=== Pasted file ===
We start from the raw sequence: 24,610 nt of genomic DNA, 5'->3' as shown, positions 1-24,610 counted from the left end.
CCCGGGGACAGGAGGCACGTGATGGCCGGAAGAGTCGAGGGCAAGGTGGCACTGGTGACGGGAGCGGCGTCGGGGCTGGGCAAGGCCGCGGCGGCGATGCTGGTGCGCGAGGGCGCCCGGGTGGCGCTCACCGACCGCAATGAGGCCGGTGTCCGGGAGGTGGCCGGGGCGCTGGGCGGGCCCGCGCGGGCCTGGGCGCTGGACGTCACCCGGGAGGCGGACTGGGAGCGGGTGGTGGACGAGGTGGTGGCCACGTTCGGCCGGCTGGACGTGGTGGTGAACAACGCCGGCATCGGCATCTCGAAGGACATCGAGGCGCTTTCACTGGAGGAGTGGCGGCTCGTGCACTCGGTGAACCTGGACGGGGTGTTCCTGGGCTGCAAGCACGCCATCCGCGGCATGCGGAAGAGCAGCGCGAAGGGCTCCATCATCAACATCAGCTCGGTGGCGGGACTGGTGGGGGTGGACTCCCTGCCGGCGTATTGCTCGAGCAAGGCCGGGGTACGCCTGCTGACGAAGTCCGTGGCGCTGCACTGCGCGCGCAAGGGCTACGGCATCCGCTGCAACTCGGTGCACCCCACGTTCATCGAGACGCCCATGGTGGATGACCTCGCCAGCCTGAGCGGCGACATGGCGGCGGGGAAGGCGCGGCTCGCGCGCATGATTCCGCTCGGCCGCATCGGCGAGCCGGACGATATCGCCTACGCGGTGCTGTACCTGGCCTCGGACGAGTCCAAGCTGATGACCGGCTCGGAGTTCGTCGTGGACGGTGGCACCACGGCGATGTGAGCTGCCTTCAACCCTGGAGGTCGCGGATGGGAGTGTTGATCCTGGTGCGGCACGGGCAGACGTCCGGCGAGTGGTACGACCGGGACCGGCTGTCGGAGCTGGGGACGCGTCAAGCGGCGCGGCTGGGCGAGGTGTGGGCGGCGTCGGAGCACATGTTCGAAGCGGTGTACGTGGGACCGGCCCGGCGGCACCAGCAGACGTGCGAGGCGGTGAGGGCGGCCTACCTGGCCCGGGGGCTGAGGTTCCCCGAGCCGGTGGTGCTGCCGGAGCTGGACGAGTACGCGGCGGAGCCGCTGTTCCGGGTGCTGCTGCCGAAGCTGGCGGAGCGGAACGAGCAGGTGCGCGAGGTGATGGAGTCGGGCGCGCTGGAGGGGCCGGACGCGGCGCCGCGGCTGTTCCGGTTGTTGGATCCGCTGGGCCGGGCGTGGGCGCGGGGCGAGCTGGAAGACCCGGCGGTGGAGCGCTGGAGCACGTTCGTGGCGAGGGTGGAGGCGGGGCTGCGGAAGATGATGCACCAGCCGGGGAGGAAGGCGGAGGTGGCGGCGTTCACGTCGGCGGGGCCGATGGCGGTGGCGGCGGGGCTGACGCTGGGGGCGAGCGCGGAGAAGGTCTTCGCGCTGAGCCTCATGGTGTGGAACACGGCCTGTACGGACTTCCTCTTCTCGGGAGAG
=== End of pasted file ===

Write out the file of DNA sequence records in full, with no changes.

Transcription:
We start from the raw sequence: 24,610 nt of genomic DNA, 5'->3' as shown, positions 1-24,610 counted from the left end.
CCCGGGGACAGGAGGCACGTGATGGCCGGAAGAGTCGAGGGCAAGGTGGCACTGGTGACGGGAGCGGCGTCGGGGCTGGGCAAGGCCGCGGCGGCGATGCTGGTGCGCGAGGGCGCCCGGGTGGCGCTCACCGACCGCAATGAGGCCGGTGTCCGGGAGGTGGCCGGGGCGCTGGGCGGGCCCGCGCGGGCCTGGGCGCTGGACGTCACCCGGGAGGCGGACTGGGAGCGGGTGGTGGACGAGGTGGTGGCCACGTTCGGCCGGCTGGACGTGGTGGTGAACAACGCCGGCATCGGCATCTCGAAGGACATCGAGGCGCTTTCACTGGAGGAGTGGCGGCTCGTGCACTCGGTGAACCTGGACGGGGTGTTCCTGGGCTGCAAGCACGCCATCCGCGGCATGCGGAAGAGCAGCGCGAAGGGCTCCATCATCAACATCAGCTCGGTGGCGGGACTGGTGGGGGTGGACTCCCTGCCGGCGTATTGCTCGAGCAAGGCCGGGGTACGCCTGCTGACGAAGTCCGTGGCGCTGCACTGCGCGCGCAAGGGCTACGGCATCCGCTGCAACTCGGTGCACCCCACGTTCATCGAGACGCCCATGGTGGATGACCTCGCCAGCCTGAGCGGCGACATGGCGGCGGGGAAGGCGCGGCTCGCGCGCATGATTCCGCTCGGCCGCATCGGCGAGCCGGACGATATCGCCTACGCGGTGCTGTACCTGGCCTCGGACGAGTCCAAGCTGATGACCGGCTCGGAGTTCGTCGTGGACGGTGGCACCACGGCGATGTGAGCTGCCTTCAACCCTGGAGGTCGCGGATGGGAGTGTTGATCCTGGTGCGGCACGGGCAGACGTCCGGCGAGTGGTACGACCGGGACCGGCTGTCGGAGCTGGGGACGCGTCAAGCGGCGCGGCTGGGCGAGGTGTGGGCGGCGTCGGAGCACATGTTCGAAGCGGTGTACGTGGGACCGGCCCGGCGGCACCAGCAGACGTGCGAGGCGGTGAGGGCGGCCTACCTGGCCCGGGGGCTGAGGTTCCCCGAGCCGGTGGTGCTGCCGGAGCTGGACGAGTACGCGGCGGAGCCGCTGTTCCGGGTGCTGCTGCCGAAGCTGGCGGAGCGGAACGAGCAGGTGCGCGAGGTGATGGAGTCGGGCGCGCTGGAGGGGCCGGACGCGGCGCCGCGGCTGTTCCGGTTGTTGGATCCGCTGGGCCGGGCGTGGGCGCGGGGCGAGCTGGAAGACCCGGCGGTGGAGCGCTGGAGCACGTTCGTGGCGAGGGTGGAGGCGGGGCTGCGGAAGATGATGCACCAGCCGGGGAGGAAGGCGGAGGTGGCGGCGTTCACGTCGGCGGGGCCGATGGCGGTGGCGGCGGGGCTGACGCTGGGGGCGAGCGCGGAGAAGGTCTTCGCGCTGAGCCTCATGGTGTGGAACACGGCCTGTACGGACTTCCTCTTCTCGGGAGAG